Tuesday and Thursday. On Tuesday, anti-Iraq war candidate Ned Lamont beat Sen. Joseph Lieberman in Connecticut's Democratic primary. On Thursday, British authorities arrested more than 20 British Muslims who were plotting to blow up American airliners over the Atlantic Ocean.
Tuesday was a victory for the angry antiwar Left that set the tone in the Democrats' 2003-04 presidential cycle and seems likely to set the tone again in 2007-08. Thursday was a reminder that there are, as George W. Bush has finally taken to calling them, Islamic fascist terrorists who want to kill us and destroy our way of life.
Thursday's lesson was not one Tuesday's victors wanted to learn. Left-wing bloggers played an important part in Lamont's victory. Here's the reaction of one of them, John Aravosis, to the red alert ordered here in response to the British arrests: "Do I sound as if I don't believe this alert? Why, yes, that would be correct. I just don't believe it. Read the article. They say the plot had an 'Al Qaeda footprint.' Ooh, are you scared yet?"
What we are looking at here is cognitive dissonance. The mindset of the Left blogosphere is that there's no real terrorist threat out there. We wouldn't have any serious problem if we'd just do something different -- raise the minimum wage or reduce the number without health insurance (the first issue Lamont mentioned on election night), withdraw from Iraq or (as some Left bloggers suggest) sell out Israel.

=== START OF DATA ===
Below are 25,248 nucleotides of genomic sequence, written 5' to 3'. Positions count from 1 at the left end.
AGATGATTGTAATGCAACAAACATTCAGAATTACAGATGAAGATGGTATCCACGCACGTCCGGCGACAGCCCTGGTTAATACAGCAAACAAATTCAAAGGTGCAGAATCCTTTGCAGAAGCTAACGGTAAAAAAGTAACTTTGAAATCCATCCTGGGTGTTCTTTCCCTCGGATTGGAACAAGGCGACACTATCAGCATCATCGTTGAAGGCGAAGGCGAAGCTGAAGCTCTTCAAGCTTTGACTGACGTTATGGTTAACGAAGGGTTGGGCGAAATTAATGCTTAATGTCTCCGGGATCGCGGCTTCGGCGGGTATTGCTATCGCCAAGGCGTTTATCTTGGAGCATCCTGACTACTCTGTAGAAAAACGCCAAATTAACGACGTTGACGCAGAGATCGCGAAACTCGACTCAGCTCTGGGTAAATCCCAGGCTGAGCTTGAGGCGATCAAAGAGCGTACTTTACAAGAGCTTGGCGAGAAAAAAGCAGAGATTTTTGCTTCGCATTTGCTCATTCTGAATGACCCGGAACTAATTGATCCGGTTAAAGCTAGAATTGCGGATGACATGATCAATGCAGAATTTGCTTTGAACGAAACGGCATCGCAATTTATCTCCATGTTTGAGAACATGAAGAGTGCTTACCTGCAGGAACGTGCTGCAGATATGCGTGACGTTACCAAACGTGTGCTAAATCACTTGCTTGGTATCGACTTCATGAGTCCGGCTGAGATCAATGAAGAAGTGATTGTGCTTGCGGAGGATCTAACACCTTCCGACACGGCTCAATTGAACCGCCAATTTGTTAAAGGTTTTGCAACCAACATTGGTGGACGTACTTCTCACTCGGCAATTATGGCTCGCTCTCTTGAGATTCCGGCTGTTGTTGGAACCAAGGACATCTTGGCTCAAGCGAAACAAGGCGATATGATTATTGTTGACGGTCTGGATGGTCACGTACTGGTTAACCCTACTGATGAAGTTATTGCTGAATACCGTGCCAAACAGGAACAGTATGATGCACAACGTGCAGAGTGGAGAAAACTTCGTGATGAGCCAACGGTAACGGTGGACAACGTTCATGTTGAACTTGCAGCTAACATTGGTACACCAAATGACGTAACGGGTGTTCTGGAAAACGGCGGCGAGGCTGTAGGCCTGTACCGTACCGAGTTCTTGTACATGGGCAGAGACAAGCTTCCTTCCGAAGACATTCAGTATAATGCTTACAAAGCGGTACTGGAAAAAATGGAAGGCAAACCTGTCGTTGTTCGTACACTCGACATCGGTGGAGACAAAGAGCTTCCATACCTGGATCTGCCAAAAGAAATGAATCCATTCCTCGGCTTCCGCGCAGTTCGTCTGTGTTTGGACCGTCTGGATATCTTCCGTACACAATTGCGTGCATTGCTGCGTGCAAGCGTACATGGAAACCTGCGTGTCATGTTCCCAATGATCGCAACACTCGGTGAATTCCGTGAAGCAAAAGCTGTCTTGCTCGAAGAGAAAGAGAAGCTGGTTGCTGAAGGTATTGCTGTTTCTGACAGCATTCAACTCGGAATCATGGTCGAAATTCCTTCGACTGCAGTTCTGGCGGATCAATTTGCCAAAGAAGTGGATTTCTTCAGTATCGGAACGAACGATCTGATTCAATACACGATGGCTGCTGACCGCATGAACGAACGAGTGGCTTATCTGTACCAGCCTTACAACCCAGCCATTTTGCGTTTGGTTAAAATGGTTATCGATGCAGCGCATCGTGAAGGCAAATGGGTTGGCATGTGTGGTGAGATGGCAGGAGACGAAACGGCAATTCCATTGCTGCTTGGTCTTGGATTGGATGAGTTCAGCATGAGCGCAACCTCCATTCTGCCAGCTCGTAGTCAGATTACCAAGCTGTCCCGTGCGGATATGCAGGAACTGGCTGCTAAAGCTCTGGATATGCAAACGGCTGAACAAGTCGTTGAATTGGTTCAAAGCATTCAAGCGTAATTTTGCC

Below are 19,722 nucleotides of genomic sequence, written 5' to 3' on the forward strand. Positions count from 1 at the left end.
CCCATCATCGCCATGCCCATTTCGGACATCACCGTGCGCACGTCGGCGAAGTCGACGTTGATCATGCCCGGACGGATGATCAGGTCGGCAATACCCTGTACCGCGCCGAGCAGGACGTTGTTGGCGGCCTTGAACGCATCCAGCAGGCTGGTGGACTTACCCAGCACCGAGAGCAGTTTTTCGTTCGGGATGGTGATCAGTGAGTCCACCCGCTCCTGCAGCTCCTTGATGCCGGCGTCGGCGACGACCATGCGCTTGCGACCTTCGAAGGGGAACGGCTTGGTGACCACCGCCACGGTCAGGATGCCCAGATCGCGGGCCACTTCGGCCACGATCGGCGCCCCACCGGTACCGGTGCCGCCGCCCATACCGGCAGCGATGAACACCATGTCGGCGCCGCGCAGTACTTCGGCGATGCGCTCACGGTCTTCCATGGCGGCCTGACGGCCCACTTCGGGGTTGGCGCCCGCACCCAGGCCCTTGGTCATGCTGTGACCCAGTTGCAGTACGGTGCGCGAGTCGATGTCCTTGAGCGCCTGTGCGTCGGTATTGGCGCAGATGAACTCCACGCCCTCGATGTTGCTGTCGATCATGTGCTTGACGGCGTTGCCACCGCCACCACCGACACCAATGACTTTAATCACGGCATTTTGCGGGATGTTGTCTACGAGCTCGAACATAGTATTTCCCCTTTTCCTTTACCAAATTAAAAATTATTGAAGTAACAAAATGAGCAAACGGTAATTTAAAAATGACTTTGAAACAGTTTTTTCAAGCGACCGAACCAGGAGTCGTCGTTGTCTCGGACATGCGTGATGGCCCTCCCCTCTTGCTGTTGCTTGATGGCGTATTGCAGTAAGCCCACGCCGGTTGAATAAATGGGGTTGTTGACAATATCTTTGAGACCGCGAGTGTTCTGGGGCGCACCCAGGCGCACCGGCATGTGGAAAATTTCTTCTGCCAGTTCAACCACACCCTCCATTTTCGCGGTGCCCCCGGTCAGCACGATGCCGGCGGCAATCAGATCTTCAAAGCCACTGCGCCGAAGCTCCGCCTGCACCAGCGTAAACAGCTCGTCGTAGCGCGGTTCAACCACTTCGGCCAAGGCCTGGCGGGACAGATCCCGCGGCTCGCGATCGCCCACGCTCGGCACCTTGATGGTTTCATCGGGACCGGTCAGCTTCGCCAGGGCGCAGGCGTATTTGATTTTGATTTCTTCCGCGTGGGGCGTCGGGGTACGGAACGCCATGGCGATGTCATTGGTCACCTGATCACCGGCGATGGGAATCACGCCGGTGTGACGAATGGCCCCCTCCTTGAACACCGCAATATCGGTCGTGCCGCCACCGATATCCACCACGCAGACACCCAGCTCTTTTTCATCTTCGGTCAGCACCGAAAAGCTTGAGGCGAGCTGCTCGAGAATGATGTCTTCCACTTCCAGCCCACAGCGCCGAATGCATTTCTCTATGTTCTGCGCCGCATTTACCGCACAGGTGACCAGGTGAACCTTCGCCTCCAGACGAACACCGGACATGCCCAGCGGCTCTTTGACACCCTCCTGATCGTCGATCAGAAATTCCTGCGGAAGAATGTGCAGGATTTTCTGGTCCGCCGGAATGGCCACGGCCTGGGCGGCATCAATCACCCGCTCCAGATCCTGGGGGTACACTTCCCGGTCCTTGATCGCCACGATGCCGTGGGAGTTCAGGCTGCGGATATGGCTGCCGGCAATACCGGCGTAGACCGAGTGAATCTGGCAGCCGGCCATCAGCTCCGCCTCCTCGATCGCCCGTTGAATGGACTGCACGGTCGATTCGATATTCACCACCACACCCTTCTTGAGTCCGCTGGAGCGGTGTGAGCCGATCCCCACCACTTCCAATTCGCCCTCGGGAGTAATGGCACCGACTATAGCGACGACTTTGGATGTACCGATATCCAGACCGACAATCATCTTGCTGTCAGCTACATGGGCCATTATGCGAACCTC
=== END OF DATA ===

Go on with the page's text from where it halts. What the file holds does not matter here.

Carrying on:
As for Lamont, on victory night he mentioned his policy to handle the nuclear threat posed by Iran: We should "bring in allies" and "use carrots as well as sticks." He evidently failed to notice that we deputized Britain, France and Germany to negotiate with Iran for three years and that Iran has been offered plenty of carrots and has not been threatened with many sticks. Once again, a disconnect with reality.
The Iranian mullahs and the Holocaust-denying Mahmoud Ahmadinejad want to destroy Israel and inflict as much damage to the United States as they can. They say so over and over again. They hate our way of life, our freedoms and our tolerance. Unfortunately, there's no obvious and easy way to handle the Iranian regime, just as there was no obvious and easy way to handle Hitler in the late 1930s.
At least Neville Chamberlain was made of sterner stuff. His Tuesday was the Munich agreement in September 1938, when he and the French persuaded Czechoslovakia to give up its borderlands to Hitler. He was cheered by vast crowds eager to avoid the horrors of war. His Thursday came in March 1939, when Nazi troops marched into Prague.